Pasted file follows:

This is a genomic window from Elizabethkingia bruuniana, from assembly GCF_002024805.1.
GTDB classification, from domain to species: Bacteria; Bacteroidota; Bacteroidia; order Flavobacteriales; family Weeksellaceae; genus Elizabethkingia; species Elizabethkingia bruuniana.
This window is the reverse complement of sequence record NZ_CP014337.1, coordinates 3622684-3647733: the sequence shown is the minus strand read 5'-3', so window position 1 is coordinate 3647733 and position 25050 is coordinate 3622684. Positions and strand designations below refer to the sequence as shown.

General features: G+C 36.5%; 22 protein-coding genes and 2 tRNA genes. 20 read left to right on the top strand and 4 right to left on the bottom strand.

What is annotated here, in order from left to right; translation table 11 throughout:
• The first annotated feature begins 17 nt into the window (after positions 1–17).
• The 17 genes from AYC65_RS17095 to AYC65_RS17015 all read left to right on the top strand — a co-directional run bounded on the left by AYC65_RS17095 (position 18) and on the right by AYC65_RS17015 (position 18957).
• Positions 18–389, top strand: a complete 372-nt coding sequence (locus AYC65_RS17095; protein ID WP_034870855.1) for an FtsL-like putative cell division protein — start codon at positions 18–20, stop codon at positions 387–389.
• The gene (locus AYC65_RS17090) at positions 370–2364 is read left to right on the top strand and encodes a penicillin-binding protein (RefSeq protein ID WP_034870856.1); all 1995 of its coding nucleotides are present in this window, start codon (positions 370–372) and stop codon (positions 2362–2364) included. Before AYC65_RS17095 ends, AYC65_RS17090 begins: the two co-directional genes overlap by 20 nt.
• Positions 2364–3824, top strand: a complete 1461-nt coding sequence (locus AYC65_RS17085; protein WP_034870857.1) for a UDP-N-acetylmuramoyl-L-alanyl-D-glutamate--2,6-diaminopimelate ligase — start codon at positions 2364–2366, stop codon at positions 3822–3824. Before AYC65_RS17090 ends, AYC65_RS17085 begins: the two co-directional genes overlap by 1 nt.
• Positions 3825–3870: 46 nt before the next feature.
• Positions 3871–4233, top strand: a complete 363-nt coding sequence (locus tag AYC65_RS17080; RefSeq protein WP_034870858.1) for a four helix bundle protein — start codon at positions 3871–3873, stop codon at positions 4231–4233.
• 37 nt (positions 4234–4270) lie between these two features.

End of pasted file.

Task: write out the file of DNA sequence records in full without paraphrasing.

This is a genomic window from Elizabethkingia bruuniana, from assembly GCF_002024805.1.
GTDB classification, from domain to species: Bacteria; Bacteroidota; Bacteroidia; order Flavobacteriales; family Weeksellaceae; genus Elizabethkingia; species Elizabethkingia bruuniana.
This window is the reverse complement of sequence record NZ_CP014337.1, coordinates 3622684-3647733: the sequence shown is the minus strand read 5'-3', so window position 1 is coordinate 3647733 and position 25050 is coordinate 3622684. Positions and strand designations below refer to the sequence as shown.

General features: G+C 36.5%; 22 protein-coding genes and 2 tRNA genes. 20 read left to right on the top strand and 4 right to left on the bottom strand.

What is annotated here, in order from left to right; translation table 11 throughout:
• The first annotated feature begins 17 nt into the window (after positions 1–17).
• The 17 genes from AYC65_RS17095 to AYC65_RS17015 all read left to right on the top strand — a co-directional run bounded on the left by AYC65_RS17095 (position 18) and on the right by AYC65_RS17015 (position 18957).
• Positions 18–389, top strand: a complete 372-nt coding sequence (locus AYC65_RS17095; protein ID WP_034870855.1) for an FtsL-like putative cell division protein — start codon at positions 18–20, stop codon at positions 387–389.
• The gene (locus AYC65_RS17090) at positions 370–2364 is read left to right on the top strand and encodes a penicillin-binding protein (RefSeq protein ID WP_034870856.1); all 1995 of its coding nucleotides are present in this window, start codon (positions 370–372) and stop codon (positions 2362–2364) included. Before AYC65_RS17095 ends, AYC65_RS17090 begins: the two co-directional genes overlap by 20 nt.
• Positions 2364–3824, top strand: a complete 1461-nt coding sequence (locus AYC65_RS17085; protein WP_034870857.1) for a UDP-N-acetylmuramoyl-L-alanyl-D-glutamate--2,6-diaminopimelate ligase — start codon at positions 2364–2366, stop codon at positions 3822–3824. Before AYC65_RS17090 ends, AYC65_RS17085 begins: the two co-directional genes overlap by 1 nt.
• Positions 3825–3870: 46 nt before the next feature.
• Positions 3871–4233, top strand: a complete 363-nt coding sequence (locus tag AYC65_RS17080; RefSeq protein WP_034870858.1) for a four helix bundle protein — start codon at positions 3871–3873, stop codon at positions 4231–4233.
• 37 nt (positions 4234–4270) lie between these two features.